I absolutely love the smoky flavor of chipotle chile’s! Did you know chipotle chili is a large jalapeño chile that is dried and then smoked. The name is derived from the Nahuatl (group of peoples native to southern Mexico and Central America, including the Aztecs.) word chilpoctli, which means smoked chili pepper.
Chipotle’s are primarily cultivated in Oaxaca, Chihuahua, Southern New Mexico and Southern Texas. Farmers pick green jalapeños for markets and leave some chile’s to naturally ripen while still on the wine, they are harvested once they attain a deep red color and have lost most of its moisture. The red-dry jalapeños are then moved to a sealed smoking chamber, spread out on metal grills and allowed to dry with very low heat and wood smoke. This process takes several days until all the moisture is removed.
After making my first legit Melt spice blend – Coriandrum Pepper, it was time to dive into actually using it in recipes. This is where the fun begins and the options are limitless. The blend works wonderfully as a spice rub for different kinds of meats and has tones of citrus along with a tingling-spicy-peppery after taste.
I’m always on the look out for healthy food that can also satisfy the taste buds. There are days when I want to break the monotony of eating the same thing for lunch over and over again, so on one such day I pinged my friend Shweta of The Weekend List. She of course obliged with this wonderful chicken-sweet potato stew recipe, I’m loving this and plan to make it a lot more in the upcoming winter months.
What I really enjoy about eating fewer grains is exploring new options. Its been so fun experimenting with different flours: almond, tapioca, coconut, plantain, arrowroot, flax seed meal and how these can be substituted in recipes. I typically get bored with eating the same thing repeatedly and need to break the monotony to make food more interesting.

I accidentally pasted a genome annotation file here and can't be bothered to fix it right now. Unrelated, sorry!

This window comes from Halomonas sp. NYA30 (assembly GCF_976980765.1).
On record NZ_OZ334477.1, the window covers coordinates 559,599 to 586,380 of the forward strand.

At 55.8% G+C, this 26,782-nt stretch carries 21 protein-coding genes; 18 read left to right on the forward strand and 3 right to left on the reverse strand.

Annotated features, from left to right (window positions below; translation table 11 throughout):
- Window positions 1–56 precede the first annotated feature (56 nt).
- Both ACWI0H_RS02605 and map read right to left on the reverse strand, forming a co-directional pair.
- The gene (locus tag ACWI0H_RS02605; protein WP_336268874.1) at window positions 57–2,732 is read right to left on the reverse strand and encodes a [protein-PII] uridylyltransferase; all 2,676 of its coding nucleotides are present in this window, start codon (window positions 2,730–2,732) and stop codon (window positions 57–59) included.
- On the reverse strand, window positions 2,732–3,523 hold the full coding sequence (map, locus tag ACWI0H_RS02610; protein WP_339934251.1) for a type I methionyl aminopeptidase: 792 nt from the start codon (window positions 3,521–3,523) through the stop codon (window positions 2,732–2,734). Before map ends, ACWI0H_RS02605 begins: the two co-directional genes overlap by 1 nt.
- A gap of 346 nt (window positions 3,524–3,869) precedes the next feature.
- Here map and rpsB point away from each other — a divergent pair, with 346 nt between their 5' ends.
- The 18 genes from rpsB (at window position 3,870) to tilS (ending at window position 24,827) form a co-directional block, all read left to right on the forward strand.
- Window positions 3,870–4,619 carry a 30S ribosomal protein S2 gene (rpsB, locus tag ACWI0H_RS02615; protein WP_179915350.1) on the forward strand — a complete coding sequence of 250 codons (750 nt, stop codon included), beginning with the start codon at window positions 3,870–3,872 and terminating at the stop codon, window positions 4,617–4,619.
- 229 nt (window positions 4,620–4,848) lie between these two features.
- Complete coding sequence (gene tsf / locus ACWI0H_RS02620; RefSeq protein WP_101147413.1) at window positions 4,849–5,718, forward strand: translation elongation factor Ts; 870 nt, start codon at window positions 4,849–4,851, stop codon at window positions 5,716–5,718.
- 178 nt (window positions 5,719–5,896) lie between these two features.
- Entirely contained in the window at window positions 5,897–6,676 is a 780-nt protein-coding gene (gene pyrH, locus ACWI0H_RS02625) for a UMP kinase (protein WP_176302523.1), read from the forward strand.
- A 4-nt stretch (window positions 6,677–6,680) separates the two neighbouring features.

Cassava is a starchy tuberous vegetable grown typically in tropical and sub-tropical regions, its denser in calories as compared to potatoes and extremely rich in carbohydrates. Its a primary staple food in most South American and African countries and is cooked differently in every region:
Shweta and I went to high school together and reconnected again after almost 15 years! It almost felt like nothing ever changed. She’s the blogger behind The Weekend List, and we also discuss fashion and beauty ideas on a regular basis. We often talk about how natural products we have been using in India for ages is the latest fad in the West. This is a great post with lovely ideas to pamper yourself and create a spa like experience at home –
I finally got back to CrossFit after being sick for almost over a week! It felt great to be back and I can’t wait to get back on track with my workout routine. On the food front I’ve been trying to avoid sugar (except in the form of fruit) and plan to keep it that way for as long as possible. I haven’t been baking a whole lot, even though I like to bake, it can wait for a few weeks…maybe. I figured that small amounts of agave in coffee eventually adds up and black coffee happens to be my new thing, more about this in a separate coffee post.
Although this winter has been moderate overall, we got a crazy storm with almost 30 inches of snow and another brutally cold weekend. Winter to me is all about feeling cozy, eating heart warming and occasionally spicy food, and some pickle to go with piping hot Indian food.